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I tell you, the minute Henry was conceived, I knew we were pregnant. I knew it took on the very first try. And for weeks afterward, I took pregnancy test after pregnancy test, knowing we had conceived him, but not getting a positive result. Finally, on July 17, we got one. Pregnant. On the first try. With Henry. Bam. Henry, whose namesake we now know, is the patron saint of disabled people.

My point is this: I was always meant to have this child. He was always Henry, and he was always mine, which takes the sting out a little bit when I think of maybe how I could have caused his defect. Whether I caused it or whether it was just a totally random happenstance, it doesn’t really matter to me anymore. Because he was always Henry. He’s always had a special purpose. He was always mine, from before he was conceived, and I think the significance of his namesake points to the fact that he was always going to be disabled, and that he would use that disability for the glory of God. To help other people, somehow, in some way, who are disabled like him.

Maybe it was my fault. I don’t care anymore. He’s here. He was always supposed to be here. He gives my life purpose and joy, and that overrides the guilt I have any day of the week. If I gave him spina bifida because I took long walks in the heat for my first trimester, then that lands me among the ranks of parents who totally screwed up their kids by trying to do good by them. And I can live with that.

Like Mary Evelyn said so poetically, I’m moving on. I’m letting go. I’m thanking God for the gift that is my child.

This post originally appeared on Wifeytini.com.

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When My Daughter Starts to Notice She's Different, This Is What We'll Do

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Sarah Sweatt Orsborn’s family

We’re sitting on the couch. Claire reaches up her dimpled hand and touches the knot just behind her right ear, mostly hidden in her loopy white blond curls. “I have an ouchy.” “Oh baby,” I say, “that’s not an ouchy, that’s your shunt! You have that because you have Spina Bifida. Your shunt helps your head feel better.” “Oh,” she says, “I have a buckle on my head.”

Sarah Sweatt Orsborn’s daughter I knew it would happen eventually, but Claire has started noticing a few of the ways in which she’s different. Actually, really, I’m sure she’s noticed before now, but she’s just now able to start talking about her differences and asking questions about them.

Most of the time, like the incident above, I just give a matter-of-fact explanation on an age-appropriate level, and we move on. She doesn’t have theological or philosophical questions about why she has a shunt bump on her head, or why she has braces or why she uses a catheter, though I’m sure eventually she will. Maybe by then, I’ll have some philosophical answers too. But for now, and for always, Spina Bifida won’t be some big thing. It’s not a defining struggle. It’s not even something we wish away. It just is. It always has been. It’s part of Claire, and while it may affect her in big and small ways, it’s just another way of being a person in the world.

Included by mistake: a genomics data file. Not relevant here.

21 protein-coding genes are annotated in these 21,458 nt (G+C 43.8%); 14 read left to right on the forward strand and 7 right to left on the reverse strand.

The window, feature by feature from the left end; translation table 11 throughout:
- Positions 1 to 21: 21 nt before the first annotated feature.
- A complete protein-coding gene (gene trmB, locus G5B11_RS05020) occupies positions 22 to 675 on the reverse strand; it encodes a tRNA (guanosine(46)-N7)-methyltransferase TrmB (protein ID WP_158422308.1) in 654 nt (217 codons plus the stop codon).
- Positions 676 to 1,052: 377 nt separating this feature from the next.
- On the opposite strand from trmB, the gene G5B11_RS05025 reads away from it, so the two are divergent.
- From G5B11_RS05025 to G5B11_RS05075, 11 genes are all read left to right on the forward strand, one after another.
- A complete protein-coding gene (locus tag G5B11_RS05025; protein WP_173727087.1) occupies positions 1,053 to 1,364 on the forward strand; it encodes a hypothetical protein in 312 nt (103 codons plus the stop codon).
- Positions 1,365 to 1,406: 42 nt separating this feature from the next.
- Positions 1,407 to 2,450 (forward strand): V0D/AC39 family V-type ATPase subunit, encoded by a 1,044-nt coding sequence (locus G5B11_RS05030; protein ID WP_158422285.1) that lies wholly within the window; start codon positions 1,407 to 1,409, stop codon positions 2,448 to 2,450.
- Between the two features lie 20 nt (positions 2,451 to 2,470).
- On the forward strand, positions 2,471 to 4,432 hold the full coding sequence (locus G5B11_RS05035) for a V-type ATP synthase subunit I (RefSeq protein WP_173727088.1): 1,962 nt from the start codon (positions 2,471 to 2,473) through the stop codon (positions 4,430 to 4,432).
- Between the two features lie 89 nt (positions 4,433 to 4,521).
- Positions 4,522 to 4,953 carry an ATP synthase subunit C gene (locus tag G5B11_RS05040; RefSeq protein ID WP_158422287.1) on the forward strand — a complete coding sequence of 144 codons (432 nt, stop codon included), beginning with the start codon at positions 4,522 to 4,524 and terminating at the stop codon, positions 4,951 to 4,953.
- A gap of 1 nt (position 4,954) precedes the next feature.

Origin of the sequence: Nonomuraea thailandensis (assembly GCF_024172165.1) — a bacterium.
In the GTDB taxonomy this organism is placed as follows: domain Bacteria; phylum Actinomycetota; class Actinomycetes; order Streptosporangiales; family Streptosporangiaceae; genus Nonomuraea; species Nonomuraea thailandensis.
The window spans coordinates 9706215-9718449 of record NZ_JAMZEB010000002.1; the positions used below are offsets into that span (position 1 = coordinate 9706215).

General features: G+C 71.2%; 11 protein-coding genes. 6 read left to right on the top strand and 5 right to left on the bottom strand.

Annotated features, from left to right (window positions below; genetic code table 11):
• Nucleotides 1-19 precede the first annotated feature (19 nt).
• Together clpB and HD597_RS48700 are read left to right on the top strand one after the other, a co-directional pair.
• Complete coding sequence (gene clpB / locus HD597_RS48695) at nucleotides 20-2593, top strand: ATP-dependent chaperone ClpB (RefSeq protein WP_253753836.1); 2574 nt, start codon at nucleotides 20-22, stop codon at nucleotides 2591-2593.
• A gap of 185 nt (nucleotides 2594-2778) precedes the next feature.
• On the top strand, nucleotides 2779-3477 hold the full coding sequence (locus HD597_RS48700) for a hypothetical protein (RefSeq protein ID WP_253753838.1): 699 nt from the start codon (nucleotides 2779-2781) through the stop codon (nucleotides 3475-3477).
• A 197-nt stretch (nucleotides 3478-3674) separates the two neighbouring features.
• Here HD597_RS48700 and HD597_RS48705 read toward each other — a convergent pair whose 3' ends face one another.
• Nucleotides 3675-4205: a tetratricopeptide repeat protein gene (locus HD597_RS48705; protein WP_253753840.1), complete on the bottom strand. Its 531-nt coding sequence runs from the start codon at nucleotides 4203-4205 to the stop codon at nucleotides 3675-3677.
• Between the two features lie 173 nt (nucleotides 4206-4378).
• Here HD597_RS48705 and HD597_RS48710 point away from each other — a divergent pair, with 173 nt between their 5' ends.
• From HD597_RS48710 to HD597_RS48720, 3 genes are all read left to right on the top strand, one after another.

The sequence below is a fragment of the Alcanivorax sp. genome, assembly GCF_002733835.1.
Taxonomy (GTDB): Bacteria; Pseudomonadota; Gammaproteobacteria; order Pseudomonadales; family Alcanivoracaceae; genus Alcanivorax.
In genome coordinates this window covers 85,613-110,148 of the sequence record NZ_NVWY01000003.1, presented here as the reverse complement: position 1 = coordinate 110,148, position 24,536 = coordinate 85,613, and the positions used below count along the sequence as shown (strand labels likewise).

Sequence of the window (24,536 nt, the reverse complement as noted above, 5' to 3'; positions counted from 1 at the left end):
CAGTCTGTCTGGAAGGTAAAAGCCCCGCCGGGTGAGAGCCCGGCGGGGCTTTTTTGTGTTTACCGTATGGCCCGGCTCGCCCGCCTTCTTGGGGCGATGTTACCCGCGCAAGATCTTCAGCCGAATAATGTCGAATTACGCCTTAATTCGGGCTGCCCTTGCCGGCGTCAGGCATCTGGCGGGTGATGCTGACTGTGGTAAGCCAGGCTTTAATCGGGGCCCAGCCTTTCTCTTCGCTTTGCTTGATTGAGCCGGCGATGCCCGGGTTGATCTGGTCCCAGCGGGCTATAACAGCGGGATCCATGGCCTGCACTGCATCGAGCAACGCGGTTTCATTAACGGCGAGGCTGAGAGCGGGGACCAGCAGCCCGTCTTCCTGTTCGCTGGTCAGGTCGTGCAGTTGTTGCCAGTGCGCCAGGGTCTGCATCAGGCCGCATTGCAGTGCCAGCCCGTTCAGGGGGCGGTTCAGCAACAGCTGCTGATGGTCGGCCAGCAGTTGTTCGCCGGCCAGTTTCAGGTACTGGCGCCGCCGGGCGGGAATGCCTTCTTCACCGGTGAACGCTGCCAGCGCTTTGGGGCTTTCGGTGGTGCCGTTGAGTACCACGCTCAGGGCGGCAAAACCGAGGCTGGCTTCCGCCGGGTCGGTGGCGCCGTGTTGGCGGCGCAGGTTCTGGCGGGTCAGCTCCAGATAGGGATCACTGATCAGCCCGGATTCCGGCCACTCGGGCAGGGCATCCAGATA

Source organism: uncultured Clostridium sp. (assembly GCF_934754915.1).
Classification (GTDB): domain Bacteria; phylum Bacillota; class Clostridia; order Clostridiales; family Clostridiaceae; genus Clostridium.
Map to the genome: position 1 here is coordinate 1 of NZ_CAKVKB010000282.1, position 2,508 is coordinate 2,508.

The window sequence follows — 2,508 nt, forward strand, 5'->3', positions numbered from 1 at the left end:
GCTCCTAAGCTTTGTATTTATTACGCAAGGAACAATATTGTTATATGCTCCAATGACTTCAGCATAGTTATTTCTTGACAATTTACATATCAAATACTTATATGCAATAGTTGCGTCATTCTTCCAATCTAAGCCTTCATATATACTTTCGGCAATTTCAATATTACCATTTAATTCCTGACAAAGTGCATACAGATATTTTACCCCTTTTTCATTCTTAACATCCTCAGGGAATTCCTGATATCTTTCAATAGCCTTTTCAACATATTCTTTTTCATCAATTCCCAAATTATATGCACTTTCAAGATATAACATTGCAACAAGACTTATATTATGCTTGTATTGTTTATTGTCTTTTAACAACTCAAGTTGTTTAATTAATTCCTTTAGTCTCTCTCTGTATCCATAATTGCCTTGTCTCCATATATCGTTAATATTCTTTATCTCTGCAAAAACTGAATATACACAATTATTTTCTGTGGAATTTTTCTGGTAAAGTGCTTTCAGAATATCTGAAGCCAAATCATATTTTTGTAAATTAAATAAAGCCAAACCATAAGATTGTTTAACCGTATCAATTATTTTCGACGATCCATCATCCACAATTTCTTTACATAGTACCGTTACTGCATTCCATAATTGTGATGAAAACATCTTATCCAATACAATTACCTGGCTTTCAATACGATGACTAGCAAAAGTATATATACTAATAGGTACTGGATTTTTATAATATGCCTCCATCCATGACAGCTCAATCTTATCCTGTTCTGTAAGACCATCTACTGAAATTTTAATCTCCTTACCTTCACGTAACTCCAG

I’m glad she’s a questioner. Her mama is too. I know she’ll know soon enough that her mama doesn’t have all the answers. I hope she knows that’s just part of being a person in the world, too.

Here’s what we want her to be most aware of: she is whole and complete, just the way she is. She is beautiful, smart, charming, witty, stubborn and strong. She can sometimes be a total pain in the neck. And we wouldn’t have her any other way. So throw those questions at us, kiddo, and we’ll figure all this out together.

This post originally appeared on The Adventures of Ernie Bufflo.

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When a Little Girl Felt Sorry for My Son

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She was maybe 6 years old, smiling and ladylike in a gauzy white dress. The kind of dress that makes me want a daughter. The kind of smile that’s heavy on sugar and light on spice. She walked up to my son as he wheeled in circles outside the sanctuary after church and planted herself squarely in front of his wheelchair. They studied each other closely. He waved hello.

And then, without taking her eyes from his face, she said, “I feel sorry for him.”

I felt it more than I heard it. Deep in my stomach, in that place right below my breastbone. The place where I keep all my fears and my sadness. I felt it like a kick in the ribs.

Children ask all sorts of question about my son.

Why is he in that? Why can’t he walk? What’s wrong with him? Will he need that thing forever?

But questions are easy. For children, questions have answers.

“I feel sorry for him” is not a question. It is a statement of fact. A revelation. A public disclosure of something I know to be true. Although I fight against it and try to believe otherwise, I know there are many many people who feel the same. Many people who see my son, smiling and spinning and exploring his world, and they feel sorry. They feel sadness. But adults know how to filter. We know what not to say. We know to bottle up. This little girl was a leak in the system.

A system that tells her my son’s wheelchair is “very sad.”

A system that tells her he is a “poor thing.”

A system that uses words like “confined to,” “suffers from,” and “bound.”

little boy in a wheelchair

A system that prefers to see people like my son as victims, as recipients of charity, as less-fortunates waiting to be healed, rather than seeing them as neighbors, colleagues, teachers and friends.

A system that tells her my son smiles is “in spite of” rather than simply because he too is a child and has access to all the same earthly wonders that she does.

Wonders like fireflies, and candlelight, and going fast, and little girls in gauzy white dresses.